Tuesday, March 9, 2010

By Khumbulani Maphosa (Media and Publications Officer)

The right to education should be a right for every individual and the government should have an obligation to ensure that it provides quality, affordable and accessible education to all. Participants made this call during the Education Sector Think Tank meeting held at the Habakkuk Trust Boardroom on 23 February 2010.

The meeting was attended by 31 participants who included students, teachers, members of Zimbabwe Teachers Association (ZIMTA), the Progressive Teachers Union of Zimbabwe (PTUZ), members of various School Development Associations and some civic society members concerned with the education sector.
Anele Dube from Matabeleland Empowerment Campaign stressed the need for tertiary institution in the region to adopt a quota system whereby a ‘large percentage of the students should be people from the region where the university is located’.
Mr Enock Paradzayi from PTUZ also presented some of the key issues they would want to see appearing in the constitution as an organisation. Some of them include: Accessible and affordable higher and tertiary education, fees that are not way above the salaries of government workers, government intervention in the operations of private schools so as to ensure quality and non-discriminatory education, education being done in minority languages, teaching being recognized as a profession, minimum wages above the poverty datum line, the right to participate in collective bargaining, among other issues.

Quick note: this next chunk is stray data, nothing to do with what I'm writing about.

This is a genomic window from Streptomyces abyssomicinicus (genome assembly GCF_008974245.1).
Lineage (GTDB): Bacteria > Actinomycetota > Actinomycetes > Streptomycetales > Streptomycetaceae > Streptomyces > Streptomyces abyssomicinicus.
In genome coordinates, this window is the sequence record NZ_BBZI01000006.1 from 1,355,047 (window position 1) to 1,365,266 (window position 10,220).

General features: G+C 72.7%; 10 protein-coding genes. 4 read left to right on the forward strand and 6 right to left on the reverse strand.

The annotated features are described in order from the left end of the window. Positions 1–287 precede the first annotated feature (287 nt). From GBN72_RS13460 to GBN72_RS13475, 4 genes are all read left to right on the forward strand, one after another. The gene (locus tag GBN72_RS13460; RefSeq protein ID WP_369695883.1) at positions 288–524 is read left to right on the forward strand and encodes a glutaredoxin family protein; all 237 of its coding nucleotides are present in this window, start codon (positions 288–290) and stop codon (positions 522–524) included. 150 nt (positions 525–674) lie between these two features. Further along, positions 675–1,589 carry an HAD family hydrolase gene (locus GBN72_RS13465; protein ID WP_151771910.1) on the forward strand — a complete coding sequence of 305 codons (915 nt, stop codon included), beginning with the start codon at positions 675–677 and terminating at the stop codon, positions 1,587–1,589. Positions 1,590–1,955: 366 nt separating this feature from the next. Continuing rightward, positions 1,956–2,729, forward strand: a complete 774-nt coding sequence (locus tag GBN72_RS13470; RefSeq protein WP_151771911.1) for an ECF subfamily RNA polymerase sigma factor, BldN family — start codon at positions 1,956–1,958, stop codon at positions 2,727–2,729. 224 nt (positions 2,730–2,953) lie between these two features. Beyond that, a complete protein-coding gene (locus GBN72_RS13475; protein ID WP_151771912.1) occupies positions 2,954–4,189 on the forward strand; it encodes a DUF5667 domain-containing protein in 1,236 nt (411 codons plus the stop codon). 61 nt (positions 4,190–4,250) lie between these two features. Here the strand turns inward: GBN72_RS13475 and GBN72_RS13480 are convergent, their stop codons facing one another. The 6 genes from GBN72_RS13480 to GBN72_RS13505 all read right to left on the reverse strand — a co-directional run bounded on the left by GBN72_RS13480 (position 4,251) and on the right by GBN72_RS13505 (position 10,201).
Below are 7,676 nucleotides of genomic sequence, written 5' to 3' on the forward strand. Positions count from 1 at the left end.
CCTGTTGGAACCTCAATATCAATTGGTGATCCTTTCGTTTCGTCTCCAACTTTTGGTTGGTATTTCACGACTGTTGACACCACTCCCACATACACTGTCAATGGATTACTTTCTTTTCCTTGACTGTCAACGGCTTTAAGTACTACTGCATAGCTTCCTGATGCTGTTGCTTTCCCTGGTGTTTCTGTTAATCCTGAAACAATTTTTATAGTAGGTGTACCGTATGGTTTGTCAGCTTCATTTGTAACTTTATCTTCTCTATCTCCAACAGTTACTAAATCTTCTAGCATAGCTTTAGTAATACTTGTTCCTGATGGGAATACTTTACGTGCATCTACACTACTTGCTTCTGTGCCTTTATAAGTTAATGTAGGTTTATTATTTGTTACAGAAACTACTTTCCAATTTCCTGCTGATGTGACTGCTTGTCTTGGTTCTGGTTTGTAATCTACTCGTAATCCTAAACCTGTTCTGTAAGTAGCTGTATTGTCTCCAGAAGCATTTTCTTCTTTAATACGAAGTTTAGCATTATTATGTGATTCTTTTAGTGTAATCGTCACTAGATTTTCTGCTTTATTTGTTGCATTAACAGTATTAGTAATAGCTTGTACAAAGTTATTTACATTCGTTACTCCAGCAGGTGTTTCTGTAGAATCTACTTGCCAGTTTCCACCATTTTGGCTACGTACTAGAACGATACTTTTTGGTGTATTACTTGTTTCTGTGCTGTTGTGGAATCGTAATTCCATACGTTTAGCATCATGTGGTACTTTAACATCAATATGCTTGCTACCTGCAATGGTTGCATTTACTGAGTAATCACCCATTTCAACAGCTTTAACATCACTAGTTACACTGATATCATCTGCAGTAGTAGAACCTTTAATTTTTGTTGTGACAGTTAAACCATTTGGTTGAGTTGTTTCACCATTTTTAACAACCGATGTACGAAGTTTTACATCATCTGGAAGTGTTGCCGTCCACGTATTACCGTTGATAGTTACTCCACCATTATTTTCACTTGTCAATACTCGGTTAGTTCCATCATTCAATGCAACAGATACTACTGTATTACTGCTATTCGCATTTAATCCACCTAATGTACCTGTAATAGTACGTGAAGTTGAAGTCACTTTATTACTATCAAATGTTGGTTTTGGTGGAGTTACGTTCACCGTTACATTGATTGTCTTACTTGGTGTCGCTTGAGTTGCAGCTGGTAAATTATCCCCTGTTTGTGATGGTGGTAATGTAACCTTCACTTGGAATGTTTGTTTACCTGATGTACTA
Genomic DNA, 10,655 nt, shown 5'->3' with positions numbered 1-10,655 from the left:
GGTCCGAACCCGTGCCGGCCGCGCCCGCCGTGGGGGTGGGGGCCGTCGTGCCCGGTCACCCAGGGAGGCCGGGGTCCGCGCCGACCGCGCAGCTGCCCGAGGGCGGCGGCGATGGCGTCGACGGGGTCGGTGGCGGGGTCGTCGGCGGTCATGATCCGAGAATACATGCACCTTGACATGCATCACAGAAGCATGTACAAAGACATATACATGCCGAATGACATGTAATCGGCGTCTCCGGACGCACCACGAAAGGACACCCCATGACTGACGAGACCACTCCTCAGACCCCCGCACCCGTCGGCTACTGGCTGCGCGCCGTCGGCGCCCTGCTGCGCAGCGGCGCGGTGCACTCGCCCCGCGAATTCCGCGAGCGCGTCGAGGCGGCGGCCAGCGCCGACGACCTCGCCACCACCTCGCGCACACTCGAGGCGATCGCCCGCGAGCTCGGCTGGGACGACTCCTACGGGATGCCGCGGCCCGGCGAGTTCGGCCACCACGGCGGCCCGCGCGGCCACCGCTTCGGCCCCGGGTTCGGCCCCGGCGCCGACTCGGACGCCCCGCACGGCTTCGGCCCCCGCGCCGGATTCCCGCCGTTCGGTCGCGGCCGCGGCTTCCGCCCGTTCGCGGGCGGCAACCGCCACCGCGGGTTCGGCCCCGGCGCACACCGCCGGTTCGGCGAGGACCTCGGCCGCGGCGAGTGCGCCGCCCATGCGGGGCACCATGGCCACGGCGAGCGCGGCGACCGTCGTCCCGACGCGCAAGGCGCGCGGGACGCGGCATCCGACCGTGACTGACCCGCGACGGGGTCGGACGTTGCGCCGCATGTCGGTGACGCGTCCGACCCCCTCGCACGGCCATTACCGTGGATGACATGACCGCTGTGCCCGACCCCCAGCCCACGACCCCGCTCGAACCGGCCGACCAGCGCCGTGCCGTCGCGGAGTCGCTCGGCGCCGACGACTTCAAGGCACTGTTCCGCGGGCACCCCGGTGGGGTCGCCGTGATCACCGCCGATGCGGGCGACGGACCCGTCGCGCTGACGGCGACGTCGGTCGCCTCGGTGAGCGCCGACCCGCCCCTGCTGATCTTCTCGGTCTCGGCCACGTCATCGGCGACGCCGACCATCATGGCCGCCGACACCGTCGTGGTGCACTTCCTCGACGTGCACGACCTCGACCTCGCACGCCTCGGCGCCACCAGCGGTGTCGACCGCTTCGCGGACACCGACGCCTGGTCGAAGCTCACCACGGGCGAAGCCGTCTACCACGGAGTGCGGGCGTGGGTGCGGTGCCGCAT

‘What the human mind is to a teacher, is what the body is to a doctor’ explained Mr Paradzayi who was passionate about the issue of temporary teachers and lack of an independent teacher self-regulatory body.

Some participants further called for a constitution that will ensure that the education system of this country produces a wholesome human being and one that is ‘cognizance of the socio-economic needs of the society’. This they claimed can be achieved if the country ‘adopt a two-tier education system, that is, an academic and vocational system’ suggested Mr Printah Nkala a University Lecturer.

Mr Dumisani Ndlovu who represented ZIMTA stressed the need for ‘a law that questions any child of school going age who is seen not going to school’. This will also be complimented by ‘policies that may arrest a parent or guardian or parent who is able but does not take responsibility’ of sending a child to school.

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